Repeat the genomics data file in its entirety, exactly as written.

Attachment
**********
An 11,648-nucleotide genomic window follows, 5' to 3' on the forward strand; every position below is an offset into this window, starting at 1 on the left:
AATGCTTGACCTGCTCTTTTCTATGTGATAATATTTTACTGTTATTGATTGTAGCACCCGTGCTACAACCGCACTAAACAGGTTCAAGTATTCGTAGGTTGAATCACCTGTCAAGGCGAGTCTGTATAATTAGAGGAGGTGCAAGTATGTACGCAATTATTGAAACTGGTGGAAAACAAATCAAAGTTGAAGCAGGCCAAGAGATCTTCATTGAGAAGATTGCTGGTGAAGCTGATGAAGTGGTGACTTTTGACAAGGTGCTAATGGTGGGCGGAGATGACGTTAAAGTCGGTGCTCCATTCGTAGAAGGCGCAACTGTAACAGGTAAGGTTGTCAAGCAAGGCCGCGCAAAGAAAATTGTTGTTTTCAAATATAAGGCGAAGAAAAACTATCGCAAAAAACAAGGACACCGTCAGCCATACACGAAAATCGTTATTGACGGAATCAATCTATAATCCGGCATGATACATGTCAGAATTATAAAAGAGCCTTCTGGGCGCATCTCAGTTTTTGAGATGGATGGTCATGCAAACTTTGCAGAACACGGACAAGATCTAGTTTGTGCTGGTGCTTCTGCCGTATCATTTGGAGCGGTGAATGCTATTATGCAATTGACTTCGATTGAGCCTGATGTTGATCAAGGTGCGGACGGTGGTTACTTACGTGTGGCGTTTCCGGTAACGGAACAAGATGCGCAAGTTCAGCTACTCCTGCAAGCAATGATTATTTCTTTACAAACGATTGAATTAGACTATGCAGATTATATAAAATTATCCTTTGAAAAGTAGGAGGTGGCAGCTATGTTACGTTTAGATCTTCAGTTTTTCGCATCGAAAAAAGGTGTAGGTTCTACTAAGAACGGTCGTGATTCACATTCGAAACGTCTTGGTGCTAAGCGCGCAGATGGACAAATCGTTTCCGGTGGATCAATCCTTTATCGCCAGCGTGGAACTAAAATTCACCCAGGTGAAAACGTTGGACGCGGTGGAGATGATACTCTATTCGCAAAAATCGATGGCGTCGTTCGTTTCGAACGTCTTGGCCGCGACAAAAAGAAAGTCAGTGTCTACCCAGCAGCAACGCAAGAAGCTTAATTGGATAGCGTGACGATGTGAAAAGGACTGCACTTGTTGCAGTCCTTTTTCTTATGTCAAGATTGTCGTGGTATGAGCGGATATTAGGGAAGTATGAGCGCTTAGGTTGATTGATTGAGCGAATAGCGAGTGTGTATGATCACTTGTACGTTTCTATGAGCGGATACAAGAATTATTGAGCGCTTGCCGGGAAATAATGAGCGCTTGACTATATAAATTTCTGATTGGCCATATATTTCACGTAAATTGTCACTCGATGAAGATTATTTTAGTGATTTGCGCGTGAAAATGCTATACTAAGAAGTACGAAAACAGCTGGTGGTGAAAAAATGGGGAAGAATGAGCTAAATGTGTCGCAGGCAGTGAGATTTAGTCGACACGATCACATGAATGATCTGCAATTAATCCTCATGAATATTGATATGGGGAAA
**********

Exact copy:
An 11,648-nucleotide genomic window follows, 5' to 3' on the forward strand; every position below is an offset into this window, starting at 1 on the left:
AATGCTTGACCTGCTCTTTTCTATGTGATAATATTTTACTGTTATTGATTGTAGCACCCGTGCTACAACCGCACTAAACAGGTTCAAGTATTCGTAGGTTGAATCACCTGTCAAGGCGAGTCTGTATAATTAGAGGAGGTGCAAGTATGTACGCAATTATTGAAACTGGTGGAAAACAAATCAAAGTTGAAGCAGGCCAAGAGATCTTCATTGAGAAGATTGCTGGTGAAGCTGATGAAGTGGTGACTTTTGACAAGGTGCTAATGGTGGGCGGAGATGACGTTAAAGTCGGTGCTCCATTCGTAGAAGGCGCAACTGTAACAGGTAAGGTTGTCAAGCAAGGCCGCGCAAAGAAAATTGTTGTTTTCAAATATAAGGCGAAGAAAAACTATCGCAAAAAACAAGGACACCGTCAGCCATACACGAAAATCGTTATTGACGGAATCAATCTATAATCCGGCATGATACATGTCAGAATTATAAAAGAGCCTTCTGGGCGCATCTCAGTTTTTGAGATGGATGGTCATGCAAACTTTGCAGAACACGGACAAGATCTAGTTTGTGCTGGTGCTTCTGCCGTATCATTTGGAGCGGTGAATGCTATTATGCAATTGACTTCGATTGAGCCTGATGTTGATCAAGGTGCGGACGGTGGTTACTTACGTGTGGCGTTTCCGGTAACGGAACAAGATGCGCAAGTTCAGCTACTCCTGCAAGCAATGATTATTTCTTTACAAACGATTGAATTAGACTATGCAGATTATATAAAATTATCCTTTGAAAAGTAGGAGGTGGCAGCTATGTTACGTTTAGATCTTCAGTTTTTCGCATCGAAAAAAGGTGTAGGTTCTACTAAGAACGGTCGTGATTCACATTCGAAACGTCTTGGTGCTAAGCGCGCAGATGGACAAATCGTTTCCGGTGGATCAATCCTTTATCGCCAGCGTGGAACTAAAATTCACCCAGGTGAAAACGTTGGACGCGGTGGAGATGATACTCTATTCGCAAAAATCGATGGCGTCGTTCGTTTCGAACGTCTTGGCCGCGACAAAAAGAAAGTCAGTGTCTACCCAGCAGCAACGCAAGAAGCTTAATTGGATAGCGTGACGATGTGAAAAGGACTGCACTTGTTGCAGTCCTTTTTCTTATGTCAAGATTGTCGTGGTATGAGCGGATATTAGGGAAGTATGAGCGCTTAGGTTGATTGATTGAGCGAATAGCGAGTGTGTATGATCACTTGTACGTTTCTATGAGCGGATACAAGAATTATTGAGCGCTTGCCGGGAAATAATGAGCGCTTGACTATATAAATTTCTGATTGGCCATATATTTCACGTAAATTGTCACTCGATGAAGATTATTTTAGTGATTTGCGCGTGAAAATGCTATACTAAGAAGTACGAAAACAGCTGGTGGTGAAAAAATGGGGAAGAATGAGCTAAATGTGTCGCAGGCAGTGAGATTTAGTCGACACGATCACATGAATGATCTGCAATTAATCCTCATGAATATTGATATGGGGAAA